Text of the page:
Amos Baker       Private   1764-1806   - Service 1783 - 1783   1st New Hampshire Regt.

Andrew Baker     Private   1756-1781   - Service 1778 - 1781   2nd CT Regt Killed in Action

Benjamin Barham  Private   1754-1822   - Service 1777 - 1778   4th Virginia Regt.

John Barnes      Private   1776-1776   Arrested for treason in New York, Jailed, no details

John Barton      Private   1759-1795   - Service 1779 - 1783   14th Massachusetts Regt.

William Batchelder Pvt     1765-1840   - Service 1783-1793     2nd New Hampshire Regt.

John Bell        Private    ?    ?     - Service 1777-1779     Virginia Continental Line

Asa Benjamin     Private   1753-1825   - Service 1777-1779     9th Massachusetts Regt.

Rufus Bennett    Private   1758-1842           ----            Penn. Pension Records

John Berry       Private   1757-1823   = Service 1778-1778     3d Penn. Deserted June 1778.

Nathaniel Berry  Private   1755-1850   - Service 1778-1780     14th Massachusetts

James Blair      Private   1763-1783   - Service 1783-1783     2nd New Hampshire Regt.

Robert Blair     Private   1762-1841   - Service 1778-1783     2nd New Jersey Regt.

Thomas Blair     Private   1757-1833   - Service 1778-1779     8th Pennsylvania Regt.

Samuel Bliss     Sgt.       ?    ?     - Service 1780-1780 No details,deserted June 7, 1780

John Blundin     Private   1747-1829   - Service 1776-1779     26th Massachusetts Regt.

John Bodine      Private   1744-1822   - Service 1782-1783     12th Virginia Regt.

Benjamin Bonnel  Private    ?    ?     - Service 1782-1783     1st New Jersey Regt.

Mills Bourn      Private    ?    ?     - Service 1777-1780     Virginia Continental Line

William Boyd     Private   1754-1828   - Service 1778-1779     1st Co. Maryland Rifles.

Nathaniel Brackett  Pvt.    ?    ?     - Service 1777-1777 Enlisted into Guards - no details

James Bradley    Private    ?    ?     - Service 1778-1779     1st No. Carolina Regt.

James Brooks     Private   1758-1832   - Service 1778-1780     2nd Connecticut Regt.

Davis Brown      Sgt.      1756- ?     - Service 1778-1783     2nd Rhode Island Regt.

Ebenezer Brown   Private   1751-1847   - Service 1778-1780     5th Connecticut Regt.

Elias Brown      Fifer     1758-1843   - Service 1778-1783     5th Connecticut Regt.

Jedediah Brown   Private   1754-1827   - Service 1780-1783  4th Conn. Regt, wounded Yorktown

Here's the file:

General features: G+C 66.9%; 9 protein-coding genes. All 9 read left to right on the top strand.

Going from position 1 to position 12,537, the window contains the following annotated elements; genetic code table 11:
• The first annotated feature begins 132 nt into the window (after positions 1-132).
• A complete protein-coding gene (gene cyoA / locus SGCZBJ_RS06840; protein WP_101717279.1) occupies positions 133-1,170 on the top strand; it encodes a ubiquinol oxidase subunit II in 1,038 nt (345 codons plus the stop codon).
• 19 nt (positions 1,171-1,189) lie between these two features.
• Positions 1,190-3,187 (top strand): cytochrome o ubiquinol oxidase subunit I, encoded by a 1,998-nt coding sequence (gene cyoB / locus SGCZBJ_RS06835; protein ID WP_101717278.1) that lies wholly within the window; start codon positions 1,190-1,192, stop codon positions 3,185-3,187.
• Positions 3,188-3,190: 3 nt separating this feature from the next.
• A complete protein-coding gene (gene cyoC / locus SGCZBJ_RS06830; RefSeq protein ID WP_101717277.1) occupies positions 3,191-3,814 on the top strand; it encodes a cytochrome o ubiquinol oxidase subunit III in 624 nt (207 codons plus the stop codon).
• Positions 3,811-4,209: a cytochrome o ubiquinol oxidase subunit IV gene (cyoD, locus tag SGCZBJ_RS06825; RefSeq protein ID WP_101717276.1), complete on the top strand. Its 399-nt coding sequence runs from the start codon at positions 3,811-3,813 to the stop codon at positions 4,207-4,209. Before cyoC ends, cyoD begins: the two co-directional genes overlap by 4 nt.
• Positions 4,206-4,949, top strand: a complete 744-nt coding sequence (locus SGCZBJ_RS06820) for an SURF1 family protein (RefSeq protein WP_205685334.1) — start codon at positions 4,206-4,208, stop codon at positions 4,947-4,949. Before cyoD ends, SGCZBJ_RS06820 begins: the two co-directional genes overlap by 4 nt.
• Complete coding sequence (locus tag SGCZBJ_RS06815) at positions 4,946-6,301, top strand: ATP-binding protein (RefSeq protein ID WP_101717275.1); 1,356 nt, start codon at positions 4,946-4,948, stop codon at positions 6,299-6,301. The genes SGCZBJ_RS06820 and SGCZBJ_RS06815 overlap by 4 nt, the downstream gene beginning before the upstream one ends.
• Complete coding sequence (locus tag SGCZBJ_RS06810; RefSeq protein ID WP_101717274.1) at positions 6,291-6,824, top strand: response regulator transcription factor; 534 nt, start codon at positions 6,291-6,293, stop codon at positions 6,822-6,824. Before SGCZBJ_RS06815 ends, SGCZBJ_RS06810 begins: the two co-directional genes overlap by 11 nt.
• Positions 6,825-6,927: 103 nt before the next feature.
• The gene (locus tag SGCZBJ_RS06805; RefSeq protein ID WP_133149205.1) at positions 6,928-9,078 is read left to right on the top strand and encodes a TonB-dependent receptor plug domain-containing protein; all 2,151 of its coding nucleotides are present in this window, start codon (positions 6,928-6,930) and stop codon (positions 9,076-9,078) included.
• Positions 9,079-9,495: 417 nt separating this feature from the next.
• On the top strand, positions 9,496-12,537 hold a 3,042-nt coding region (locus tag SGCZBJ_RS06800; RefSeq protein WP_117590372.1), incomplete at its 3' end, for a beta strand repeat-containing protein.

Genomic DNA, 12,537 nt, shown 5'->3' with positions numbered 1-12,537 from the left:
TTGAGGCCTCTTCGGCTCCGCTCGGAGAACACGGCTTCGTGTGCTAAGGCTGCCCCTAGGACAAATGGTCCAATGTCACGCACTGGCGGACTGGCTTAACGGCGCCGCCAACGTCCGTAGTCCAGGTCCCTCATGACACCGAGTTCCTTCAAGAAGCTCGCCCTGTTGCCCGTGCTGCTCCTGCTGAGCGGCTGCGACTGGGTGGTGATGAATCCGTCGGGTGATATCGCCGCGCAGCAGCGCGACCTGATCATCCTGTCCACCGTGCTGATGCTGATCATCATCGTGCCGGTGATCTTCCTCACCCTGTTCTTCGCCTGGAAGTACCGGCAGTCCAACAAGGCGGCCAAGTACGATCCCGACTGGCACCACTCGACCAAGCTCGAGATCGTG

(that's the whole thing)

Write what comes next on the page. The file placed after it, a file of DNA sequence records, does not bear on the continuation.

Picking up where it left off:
Moses Brown      Private     ?   ?     - Service 1778-1778     No details

Zacharia Brown   Private     ?   ?     - Service 1778-1778     No details

____  Bullard    Private     ?   ?     - Service 1783-1783     New Hampshire Line

John Bush        Private   1756 - ?    - Service 1779-1783     Massachusetts Line

Lewis Campbell   Private    ?     ?    - Service 1778-1784-4th New Jersey wounded Kings Brdg

Ebenezer Carleton   Pvt    1754-1836   - Service 1778-1783     3rd New Hampshire Regt.

Timothy Carleton    Pvt    1753-1825   - Service 1778-1780     15th Massachusetts Regt.

Michael Caswell     Pvt     ?    ?     - Service 1777-1779     3rd Reg. Cont Dragoon, &
                                                               7th Massachusetts Regt.

Oliver Chapin       Pvt    1759-1811   - Service 1776-1779     5th Massachusetts Regt.

Nathaniel Chapman   Pvt    1759-1819   - Service 1777-1780     23rd Massachusetts Regt.

Jonathan Chenoweth  Pvt    1757-1834   - Service 1777-1777     VA Continental Line

Ralph Chinn Christian Pvt  1754-1828   - Service 1777-1782     5th VA Regt. wounded

Benjamin Church     Pvt     ?    ?     - Service 1776-1777      12th Massachusetts Regt.

____ Clements       Sgt.    ?    ?     - Service 1776-1776-Court Martialed, neglect of
                                                                  Duty - Rejoined Regiment.

John Coffin         Pvt    1757- ?     - Service  1777-1779     12th Massachusetts Regt.

Lemuel Coffin       Pvt    1755- ?     - Service  1776-1779     17th Mass. Reg & 3d
                                                                 Continental Dragoons

John Cole           Pvt    1752-1820   - Service  1778-1783     Col. Samuel Drake's Regt.,
                                                                 New York Militia

Martin Cole         Sgt.   1758-1825   - Service 1777-1783      1st No. Carolina Regt.

William Colfax      Lieut. 1756-1839   - Service 1778-1815      1st CT Regt. served 40 yrs.
                                                                in the Army.

William Condel      Pvt.     ?   ?     - Service 1778-1780      10th Massachusetts Regt.

____ Connor         Pvt.     ?   ?     - Service 1783-1783      New Hampshire Cont. Line

Daniel Cook         Pvt.   1757-1831   - Service 1778-1779      2nd N.H. Reg. Deserted July,
                                                                14, 1779.

Wilmer Cooper       Pvt.     ?   ?     - Service 1777-1779      15th Virginia Regt.

William Coram       Sgt.     ?   ?     - Service 1777-1783      Virginia Continental Line.

Ebenezer Coston     Pvt.   1765-1812   - Service 1783-1783      1st New Hampshire Regt.

James Craig         Pvt.     ?   ?     - Service 1780-1782      5th Pennsylvania Regt.

Samuel Craig        Pvt.     ?   ?     - Service 1780-1782      5th Pennsylvania Regt.

Ebenezer Crosby  Surgeon   1753-1788   - Service 1779-1781  Cambridge Army Hospital, Mass.

Joel Crosby         Pvt.   1763-1833   - Service 1781-1783  6th Massachusetts Regt.

Aaron Crumbie       Pvt.   1753-1818   - Service 1776-1783  7th Massachusetts Regt.

                            LIST PART 2